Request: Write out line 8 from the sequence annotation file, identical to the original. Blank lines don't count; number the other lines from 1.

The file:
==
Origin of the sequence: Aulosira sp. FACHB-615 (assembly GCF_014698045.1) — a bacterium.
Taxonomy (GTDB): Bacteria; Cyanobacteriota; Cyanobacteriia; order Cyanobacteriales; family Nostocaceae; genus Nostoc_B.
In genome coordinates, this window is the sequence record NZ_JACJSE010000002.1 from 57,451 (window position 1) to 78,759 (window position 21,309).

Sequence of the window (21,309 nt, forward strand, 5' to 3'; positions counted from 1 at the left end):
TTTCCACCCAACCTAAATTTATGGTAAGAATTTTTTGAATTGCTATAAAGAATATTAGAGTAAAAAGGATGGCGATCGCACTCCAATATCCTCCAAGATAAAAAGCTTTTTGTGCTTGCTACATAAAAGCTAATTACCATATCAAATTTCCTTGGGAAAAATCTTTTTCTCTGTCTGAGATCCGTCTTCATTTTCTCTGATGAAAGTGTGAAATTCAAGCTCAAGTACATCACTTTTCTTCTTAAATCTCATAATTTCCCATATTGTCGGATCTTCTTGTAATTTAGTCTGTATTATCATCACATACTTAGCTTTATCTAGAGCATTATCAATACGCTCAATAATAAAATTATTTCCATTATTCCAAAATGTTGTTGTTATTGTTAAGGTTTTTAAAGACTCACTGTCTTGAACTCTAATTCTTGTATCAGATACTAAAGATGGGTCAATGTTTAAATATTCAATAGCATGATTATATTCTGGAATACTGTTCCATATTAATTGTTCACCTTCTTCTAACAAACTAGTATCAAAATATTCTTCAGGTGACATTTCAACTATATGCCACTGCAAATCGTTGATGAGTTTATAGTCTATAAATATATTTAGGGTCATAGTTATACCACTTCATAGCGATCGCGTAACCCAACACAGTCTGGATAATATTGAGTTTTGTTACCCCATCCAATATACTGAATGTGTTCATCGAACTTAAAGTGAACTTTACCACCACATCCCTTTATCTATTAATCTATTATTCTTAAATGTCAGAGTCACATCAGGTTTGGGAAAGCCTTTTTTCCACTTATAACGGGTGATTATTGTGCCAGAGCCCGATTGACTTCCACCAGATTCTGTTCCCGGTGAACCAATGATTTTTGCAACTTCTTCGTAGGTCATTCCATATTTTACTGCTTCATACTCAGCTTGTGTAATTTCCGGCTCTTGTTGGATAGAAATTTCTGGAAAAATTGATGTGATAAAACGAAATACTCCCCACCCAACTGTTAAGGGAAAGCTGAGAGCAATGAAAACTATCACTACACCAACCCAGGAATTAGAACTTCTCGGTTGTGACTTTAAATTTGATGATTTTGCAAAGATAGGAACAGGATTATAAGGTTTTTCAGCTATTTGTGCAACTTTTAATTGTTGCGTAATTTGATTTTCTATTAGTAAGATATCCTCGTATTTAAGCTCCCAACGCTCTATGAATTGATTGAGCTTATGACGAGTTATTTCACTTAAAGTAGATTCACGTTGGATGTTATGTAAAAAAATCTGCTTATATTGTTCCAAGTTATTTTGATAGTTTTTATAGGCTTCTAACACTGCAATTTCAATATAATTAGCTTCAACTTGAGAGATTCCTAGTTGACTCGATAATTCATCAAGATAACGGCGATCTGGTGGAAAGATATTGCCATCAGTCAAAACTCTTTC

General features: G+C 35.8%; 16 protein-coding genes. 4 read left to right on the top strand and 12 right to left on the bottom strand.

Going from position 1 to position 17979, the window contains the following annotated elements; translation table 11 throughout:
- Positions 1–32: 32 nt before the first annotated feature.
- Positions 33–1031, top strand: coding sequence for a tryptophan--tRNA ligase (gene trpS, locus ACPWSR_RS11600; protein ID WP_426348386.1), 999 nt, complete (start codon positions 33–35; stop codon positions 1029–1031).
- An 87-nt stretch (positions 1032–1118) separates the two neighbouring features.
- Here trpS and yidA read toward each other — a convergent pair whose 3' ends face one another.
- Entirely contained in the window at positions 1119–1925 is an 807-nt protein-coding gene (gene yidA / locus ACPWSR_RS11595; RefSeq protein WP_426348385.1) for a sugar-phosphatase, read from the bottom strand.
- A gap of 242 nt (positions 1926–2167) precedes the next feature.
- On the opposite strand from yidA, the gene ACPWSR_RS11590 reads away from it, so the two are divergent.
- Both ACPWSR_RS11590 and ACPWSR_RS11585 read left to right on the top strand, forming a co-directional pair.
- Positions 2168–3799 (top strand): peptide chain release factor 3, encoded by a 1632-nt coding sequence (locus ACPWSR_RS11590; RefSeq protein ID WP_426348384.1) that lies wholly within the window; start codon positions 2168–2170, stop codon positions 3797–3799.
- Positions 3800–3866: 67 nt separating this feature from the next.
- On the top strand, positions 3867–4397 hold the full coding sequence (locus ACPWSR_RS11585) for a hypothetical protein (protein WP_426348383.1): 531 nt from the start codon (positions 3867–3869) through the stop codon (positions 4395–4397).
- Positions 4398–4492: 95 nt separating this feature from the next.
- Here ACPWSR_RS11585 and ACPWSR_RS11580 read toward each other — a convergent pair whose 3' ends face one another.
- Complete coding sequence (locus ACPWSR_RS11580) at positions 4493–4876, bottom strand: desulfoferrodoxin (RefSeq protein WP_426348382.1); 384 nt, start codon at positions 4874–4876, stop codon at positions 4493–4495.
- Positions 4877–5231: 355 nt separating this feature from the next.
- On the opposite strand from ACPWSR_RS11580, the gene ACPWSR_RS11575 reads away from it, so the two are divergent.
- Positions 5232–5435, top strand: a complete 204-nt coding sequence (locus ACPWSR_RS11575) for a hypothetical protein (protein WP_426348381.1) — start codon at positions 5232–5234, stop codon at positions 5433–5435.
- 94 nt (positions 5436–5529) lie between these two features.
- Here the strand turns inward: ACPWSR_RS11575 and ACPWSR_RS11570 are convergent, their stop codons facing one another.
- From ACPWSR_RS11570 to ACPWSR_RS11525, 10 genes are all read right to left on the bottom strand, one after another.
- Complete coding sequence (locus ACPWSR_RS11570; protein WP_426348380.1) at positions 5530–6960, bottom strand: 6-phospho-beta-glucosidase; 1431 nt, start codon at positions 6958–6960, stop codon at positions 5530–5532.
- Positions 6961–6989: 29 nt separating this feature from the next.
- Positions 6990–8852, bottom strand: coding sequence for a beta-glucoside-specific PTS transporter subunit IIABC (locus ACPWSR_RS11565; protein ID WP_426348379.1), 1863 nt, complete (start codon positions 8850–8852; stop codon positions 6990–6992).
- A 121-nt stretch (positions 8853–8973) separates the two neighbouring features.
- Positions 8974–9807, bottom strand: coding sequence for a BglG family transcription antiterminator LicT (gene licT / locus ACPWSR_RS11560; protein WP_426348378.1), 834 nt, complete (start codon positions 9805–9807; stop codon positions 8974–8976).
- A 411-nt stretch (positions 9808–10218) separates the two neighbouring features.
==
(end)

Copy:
- Positions 1–32: 32 nt before the first annotated feature.